Western Narrow-mouthed Toad (Gastrophryne olivacea: Smith, 1934, Am. Midl. Nat., 15: 501; Frost, McDiarmid, and Mendelson, 2008, in Crother (ed.), Herpetol. Circ., 37: 5; Liner and Casas-Andreu, 2008, Herpetol. Circ., 38: 14; Frost, McDiarmid, Mendelson, and Green, 2012, in Crother (ed.), Herpetol. Circ., 39: 15; Frost, Lemmon, McDiarmid, and Mendelson, 2017, in Crother (ed.), Herpetol. Circ., 43: 11).

Great Plains Narrow-mouthed Toad (Gastrophryne olivacea: Schmidt, 1953, Check List N. Am. Amph. Rept., Ed. 6: 77; Conant, Cagle, Goin, Lowe, Neill, Netting, Schmidt, Shaw, Stebbins, and Bogert, 1956, Copeia, 1956: 176; Stebbins, 1966, Field Guide W. North Am. Rept. Amph.: 78; Conant, 1975, Field Guide Rept. Amph. E. Cent. N. Am., Ed. 2: 335; Crother, Boundy, Campbell, de Queiroz, Frost, Highton, Iverson, Meylan, Reeder, Seidel, Sites, Taggart, Tilley, and Wake, 2001 "2000", Herpetol. Circ., 29: 9).

Great Plains Narrowmouth Toad (Gastrophryne olivacea: Liner, 1994, Herpetol. Circ., 23: 22; Frank and Ramus, 1995, Compl. Guide Scient. Common Names Amph. Rept. World: 89; Collins, Huheey, Knight, and Smith, 1978, Herpetol. Circ., 7: 11; Collins, 1997, Herpetol. Circ., 25: 12; Collins and Taggart, 2009, Standard Common Curr. Sci. Names N. Am. Amph. Turtles Rept. Crocodil., ed. 6: 8).


Extreme southern Nebraska east and south through central Missouri south through Oklahoma and much of Texas (USA) west and south to Chihuahua, Durango, Tamaulipas, and San Luis Potosí (Mexico); isolated records in southwestern New Mexico, southeastern Colorado and isolated records in western Arkansas (USA).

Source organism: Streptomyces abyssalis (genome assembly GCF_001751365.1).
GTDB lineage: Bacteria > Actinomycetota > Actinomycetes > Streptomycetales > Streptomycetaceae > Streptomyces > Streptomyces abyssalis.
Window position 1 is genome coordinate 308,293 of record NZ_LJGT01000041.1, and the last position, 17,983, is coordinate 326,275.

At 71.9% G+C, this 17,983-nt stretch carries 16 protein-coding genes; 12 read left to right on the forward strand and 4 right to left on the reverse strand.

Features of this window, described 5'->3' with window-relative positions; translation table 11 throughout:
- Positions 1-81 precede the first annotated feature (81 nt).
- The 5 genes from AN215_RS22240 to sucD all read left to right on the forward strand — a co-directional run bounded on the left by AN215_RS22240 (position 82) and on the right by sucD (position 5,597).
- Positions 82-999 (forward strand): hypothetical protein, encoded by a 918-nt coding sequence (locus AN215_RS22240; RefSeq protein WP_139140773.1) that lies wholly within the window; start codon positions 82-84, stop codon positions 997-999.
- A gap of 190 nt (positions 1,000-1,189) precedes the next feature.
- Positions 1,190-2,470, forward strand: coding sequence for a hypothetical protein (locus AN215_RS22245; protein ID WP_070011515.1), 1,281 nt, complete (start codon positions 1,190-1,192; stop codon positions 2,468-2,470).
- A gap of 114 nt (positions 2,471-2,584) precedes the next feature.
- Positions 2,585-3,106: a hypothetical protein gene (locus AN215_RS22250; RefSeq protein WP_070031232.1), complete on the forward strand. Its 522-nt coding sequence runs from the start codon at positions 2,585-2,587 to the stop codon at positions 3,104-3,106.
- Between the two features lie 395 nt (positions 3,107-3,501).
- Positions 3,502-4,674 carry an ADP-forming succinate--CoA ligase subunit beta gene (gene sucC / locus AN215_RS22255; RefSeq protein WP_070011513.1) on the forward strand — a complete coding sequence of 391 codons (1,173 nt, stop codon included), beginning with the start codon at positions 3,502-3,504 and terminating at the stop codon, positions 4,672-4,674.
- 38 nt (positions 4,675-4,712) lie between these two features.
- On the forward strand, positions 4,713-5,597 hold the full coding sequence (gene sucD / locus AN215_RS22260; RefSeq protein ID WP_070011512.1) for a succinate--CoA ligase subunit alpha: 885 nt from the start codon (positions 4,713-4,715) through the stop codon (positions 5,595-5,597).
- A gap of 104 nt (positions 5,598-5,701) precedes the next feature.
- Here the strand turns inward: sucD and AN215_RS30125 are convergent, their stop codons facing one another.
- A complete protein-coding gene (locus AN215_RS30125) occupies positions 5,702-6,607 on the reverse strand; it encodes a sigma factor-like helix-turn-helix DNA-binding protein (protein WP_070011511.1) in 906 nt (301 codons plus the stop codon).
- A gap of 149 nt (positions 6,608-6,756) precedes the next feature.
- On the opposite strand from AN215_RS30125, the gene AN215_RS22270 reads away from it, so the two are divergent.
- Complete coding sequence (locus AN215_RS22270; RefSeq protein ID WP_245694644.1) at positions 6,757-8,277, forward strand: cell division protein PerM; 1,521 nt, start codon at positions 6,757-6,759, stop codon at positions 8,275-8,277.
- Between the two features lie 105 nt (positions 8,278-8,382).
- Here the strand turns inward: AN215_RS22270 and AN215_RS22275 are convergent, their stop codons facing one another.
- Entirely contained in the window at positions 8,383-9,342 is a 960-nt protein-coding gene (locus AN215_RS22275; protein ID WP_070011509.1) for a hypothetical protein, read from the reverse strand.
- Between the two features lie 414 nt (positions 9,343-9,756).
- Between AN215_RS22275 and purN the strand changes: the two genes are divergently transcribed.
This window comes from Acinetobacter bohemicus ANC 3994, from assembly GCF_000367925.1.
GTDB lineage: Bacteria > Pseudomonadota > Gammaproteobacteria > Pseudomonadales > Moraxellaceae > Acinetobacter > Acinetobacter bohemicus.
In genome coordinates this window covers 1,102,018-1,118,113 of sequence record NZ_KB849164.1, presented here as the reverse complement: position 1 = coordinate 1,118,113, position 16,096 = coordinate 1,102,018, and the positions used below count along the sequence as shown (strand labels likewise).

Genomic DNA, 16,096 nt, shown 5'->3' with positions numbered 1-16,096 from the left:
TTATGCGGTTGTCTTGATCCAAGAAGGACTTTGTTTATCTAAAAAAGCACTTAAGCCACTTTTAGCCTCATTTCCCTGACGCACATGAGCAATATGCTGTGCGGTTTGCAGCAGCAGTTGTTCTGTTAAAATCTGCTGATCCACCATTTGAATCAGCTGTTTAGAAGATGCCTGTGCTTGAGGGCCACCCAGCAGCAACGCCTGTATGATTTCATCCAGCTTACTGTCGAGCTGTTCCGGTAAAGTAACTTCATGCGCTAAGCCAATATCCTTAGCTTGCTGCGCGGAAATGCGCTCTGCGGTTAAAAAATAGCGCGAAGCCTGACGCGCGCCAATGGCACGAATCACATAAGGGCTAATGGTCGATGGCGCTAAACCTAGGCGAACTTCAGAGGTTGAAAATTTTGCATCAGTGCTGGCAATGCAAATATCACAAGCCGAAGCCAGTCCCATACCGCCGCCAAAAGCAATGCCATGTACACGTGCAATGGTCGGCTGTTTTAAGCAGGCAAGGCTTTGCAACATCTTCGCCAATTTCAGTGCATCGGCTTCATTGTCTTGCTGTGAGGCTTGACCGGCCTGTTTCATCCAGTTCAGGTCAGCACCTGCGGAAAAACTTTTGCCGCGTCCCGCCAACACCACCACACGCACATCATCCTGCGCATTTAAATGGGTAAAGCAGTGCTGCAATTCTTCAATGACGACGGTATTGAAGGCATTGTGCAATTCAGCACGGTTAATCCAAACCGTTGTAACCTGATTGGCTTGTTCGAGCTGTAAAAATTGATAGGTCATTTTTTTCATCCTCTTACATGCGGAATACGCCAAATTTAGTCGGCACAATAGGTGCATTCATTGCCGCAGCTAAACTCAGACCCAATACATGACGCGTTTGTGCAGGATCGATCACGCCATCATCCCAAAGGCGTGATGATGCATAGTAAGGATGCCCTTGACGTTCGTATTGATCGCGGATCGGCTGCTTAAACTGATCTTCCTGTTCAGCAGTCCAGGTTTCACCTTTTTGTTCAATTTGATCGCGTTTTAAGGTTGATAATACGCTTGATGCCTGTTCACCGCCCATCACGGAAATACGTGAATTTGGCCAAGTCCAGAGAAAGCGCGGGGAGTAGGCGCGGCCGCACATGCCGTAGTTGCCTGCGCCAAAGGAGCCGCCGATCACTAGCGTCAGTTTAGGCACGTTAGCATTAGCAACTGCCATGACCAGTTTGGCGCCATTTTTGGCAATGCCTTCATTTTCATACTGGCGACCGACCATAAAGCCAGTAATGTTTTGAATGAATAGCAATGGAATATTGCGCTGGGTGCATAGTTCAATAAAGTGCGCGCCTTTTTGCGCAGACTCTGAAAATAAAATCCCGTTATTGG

Reviewed by Nelson, 1972, Cat. Am. Amph. Rept., 122: 1–4; details of distribution given by Nelson, 1972, J. Herpetol., 6: 129–130. Stebbins, 2003, Field Guide W. Rept. Amph., Ed. 3: 243-244, provided a brief account, figure, and map. Makowsky, Chesser, and Rissler, 2009, Genetica, 135: 169–183, reported a striking lack of molecular variation among populations. Geluso and Wright, 2010, Herpetol. Rev., 41: 103, provided a record for southern Nebraska, USA, and commented on the range. Lemos-Espinal and Smith, 2007, Anf. Rept. Coahuila México: 53, provided an account for Coahuila, Mexico. Lemos-Espinal and Dixon, 2013, Amphibians and Reptiles of San Luis Potosí: 65–66, provided an account for San Luis Potosí, Mexico. Sredl and Field, 2005, in Lannoo (ed.), Amph. Declines: 503–506, and Dodd, 2013, Frogs U.S. and Canada, 1: 448–455, provided account that summarized the relevant literature, in the sense of including the recently recognized Gastrophryne mazatlanensis as a synonym. Elliot, Gerhardt, and Davidson, 2009, Frogs and Toads of N. Am.: 280–281, provided an account (in the sense of including Gastrophryne mazatlanensis), photos, and advertisement call. Altig and McDiarmid, 2015, Handb. Larval Amph. US and Canada: 218–219, provided an account of larval morphology and biology.